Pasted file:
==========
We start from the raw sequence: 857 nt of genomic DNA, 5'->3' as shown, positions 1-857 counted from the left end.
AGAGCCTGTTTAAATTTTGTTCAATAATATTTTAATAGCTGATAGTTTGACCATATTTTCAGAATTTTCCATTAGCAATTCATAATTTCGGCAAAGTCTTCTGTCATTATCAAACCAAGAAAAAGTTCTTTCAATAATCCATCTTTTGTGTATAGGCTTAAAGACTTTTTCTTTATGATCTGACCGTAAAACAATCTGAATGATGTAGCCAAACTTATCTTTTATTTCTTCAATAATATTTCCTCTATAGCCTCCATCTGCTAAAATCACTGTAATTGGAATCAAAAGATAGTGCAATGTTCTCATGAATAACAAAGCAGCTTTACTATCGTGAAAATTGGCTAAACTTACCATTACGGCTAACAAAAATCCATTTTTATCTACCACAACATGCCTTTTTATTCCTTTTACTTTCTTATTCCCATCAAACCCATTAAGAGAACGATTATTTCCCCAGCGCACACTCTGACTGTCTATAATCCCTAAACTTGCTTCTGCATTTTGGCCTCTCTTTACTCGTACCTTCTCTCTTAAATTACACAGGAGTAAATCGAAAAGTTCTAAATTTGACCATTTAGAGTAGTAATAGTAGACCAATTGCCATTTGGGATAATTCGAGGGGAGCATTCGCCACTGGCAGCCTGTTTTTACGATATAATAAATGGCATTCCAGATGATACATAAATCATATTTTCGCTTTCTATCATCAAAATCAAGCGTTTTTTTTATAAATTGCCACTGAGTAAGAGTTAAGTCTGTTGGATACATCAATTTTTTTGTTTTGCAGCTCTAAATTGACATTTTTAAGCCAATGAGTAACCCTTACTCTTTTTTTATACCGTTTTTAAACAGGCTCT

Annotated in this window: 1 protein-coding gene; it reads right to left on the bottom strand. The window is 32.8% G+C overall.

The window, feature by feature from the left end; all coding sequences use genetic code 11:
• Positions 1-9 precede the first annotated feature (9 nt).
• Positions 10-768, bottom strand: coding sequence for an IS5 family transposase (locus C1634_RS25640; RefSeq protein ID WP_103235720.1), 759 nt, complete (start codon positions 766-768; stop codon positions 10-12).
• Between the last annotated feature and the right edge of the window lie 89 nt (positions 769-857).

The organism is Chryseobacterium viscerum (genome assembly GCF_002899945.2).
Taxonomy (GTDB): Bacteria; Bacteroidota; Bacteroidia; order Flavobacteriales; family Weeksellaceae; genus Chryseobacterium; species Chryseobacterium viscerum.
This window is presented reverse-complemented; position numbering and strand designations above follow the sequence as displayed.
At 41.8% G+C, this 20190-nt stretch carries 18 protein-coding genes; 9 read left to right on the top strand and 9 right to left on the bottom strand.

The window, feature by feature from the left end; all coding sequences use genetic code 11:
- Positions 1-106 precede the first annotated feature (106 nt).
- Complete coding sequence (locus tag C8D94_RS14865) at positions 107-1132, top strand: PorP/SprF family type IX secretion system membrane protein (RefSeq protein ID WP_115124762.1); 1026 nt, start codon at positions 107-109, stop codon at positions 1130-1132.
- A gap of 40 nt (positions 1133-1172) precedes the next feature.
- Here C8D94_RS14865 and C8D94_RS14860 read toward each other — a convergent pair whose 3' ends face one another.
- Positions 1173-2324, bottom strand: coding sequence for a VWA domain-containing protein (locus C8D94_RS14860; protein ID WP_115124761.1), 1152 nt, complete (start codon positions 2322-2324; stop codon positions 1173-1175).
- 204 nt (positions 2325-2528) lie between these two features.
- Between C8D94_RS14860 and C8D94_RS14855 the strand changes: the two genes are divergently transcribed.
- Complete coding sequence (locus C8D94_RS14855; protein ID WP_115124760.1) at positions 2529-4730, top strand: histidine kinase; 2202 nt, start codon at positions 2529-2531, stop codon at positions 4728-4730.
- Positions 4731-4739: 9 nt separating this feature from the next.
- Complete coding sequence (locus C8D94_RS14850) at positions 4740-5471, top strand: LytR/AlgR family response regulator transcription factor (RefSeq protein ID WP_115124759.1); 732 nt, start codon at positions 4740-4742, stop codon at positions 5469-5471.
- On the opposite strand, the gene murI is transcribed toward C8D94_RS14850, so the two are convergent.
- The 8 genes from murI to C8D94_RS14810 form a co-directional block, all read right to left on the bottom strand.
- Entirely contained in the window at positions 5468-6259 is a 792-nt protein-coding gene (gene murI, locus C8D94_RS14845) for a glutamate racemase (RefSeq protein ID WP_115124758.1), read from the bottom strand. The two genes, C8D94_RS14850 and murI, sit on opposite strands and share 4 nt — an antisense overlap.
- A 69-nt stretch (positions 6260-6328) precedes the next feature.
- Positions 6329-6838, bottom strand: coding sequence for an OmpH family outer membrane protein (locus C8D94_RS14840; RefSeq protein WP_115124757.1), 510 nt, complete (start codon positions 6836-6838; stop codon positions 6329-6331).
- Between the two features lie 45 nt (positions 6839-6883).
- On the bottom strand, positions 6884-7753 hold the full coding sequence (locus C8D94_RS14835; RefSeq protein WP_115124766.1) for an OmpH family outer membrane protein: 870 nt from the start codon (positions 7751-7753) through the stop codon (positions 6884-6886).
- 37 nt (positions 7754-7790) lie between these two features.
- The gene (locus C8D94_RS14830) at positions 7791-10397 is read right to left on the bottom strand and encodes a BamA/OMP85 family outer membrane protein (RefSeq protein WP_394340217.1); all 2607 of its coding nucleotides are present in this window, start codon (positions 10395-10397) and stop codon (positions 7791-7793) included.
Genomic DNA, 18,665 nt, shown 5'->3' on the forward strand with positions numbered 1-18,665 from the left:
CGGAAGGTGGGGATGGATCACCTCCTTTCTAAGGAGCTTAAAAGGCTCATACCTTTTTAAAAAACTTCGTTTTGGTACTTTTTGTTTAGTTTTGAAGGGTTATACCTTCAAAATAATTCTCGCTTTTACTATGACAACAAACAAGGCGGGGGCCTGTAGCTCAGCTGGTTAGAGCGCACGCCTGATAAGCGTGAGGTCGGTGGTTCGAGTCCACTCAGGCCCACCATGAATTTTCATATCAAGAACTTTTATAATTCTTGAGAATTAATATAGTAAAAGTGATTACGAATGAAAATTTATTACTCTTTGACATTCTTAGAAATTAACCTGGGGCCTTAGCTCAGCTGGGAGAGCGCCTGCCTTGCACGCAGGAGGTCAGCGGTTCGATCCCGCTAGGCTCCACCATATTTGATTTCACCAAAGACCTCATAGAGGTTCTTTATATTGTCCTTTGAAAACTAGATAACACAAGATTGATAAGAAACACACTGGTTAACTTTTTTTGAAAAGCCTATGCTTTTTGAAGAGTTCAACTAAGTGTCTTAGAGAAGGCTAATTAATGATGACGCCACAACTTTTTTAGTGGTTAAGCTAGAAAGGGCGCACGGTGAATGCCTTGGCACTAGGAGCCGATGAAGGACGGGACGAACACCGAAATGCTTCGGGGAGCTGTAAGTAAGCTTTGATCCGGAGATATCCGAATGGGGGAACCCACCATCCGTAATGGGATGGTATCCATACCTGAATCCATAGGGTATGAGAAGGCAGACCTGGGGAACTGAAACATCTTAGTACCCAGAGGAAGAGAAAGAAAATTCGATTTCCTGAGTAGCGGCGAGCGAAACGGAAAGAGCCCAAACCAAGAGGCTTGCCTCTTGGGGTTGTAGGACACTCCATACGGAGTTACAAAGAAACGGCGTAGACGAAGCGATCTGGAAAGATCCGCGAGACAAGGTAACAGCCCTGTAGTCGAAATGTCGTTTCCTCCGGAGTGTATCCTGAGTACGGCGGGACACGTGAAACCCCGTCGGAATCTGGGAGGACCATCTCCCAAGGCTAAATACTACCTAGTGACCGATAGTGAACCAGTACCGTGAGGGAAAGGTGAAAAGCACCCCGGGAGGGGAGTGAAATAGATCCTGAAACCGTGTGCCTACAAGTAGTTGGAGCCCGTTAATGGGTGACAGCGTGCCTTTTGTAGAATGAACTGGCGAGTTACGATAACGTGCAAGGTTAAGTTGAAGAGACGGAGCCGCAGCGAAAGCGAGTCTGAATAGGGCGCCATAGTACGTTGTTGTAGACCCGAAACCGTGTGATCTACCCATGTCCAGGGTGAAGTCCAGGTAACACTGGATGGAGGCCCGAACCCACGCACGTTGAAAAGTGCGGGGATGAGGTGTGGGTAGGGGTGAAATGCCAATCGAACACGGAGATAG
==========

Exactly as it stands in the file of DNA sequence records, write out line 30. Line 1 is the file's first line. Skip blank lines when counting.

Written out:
- 37 nt (positions 7754-7790) lie between these two features.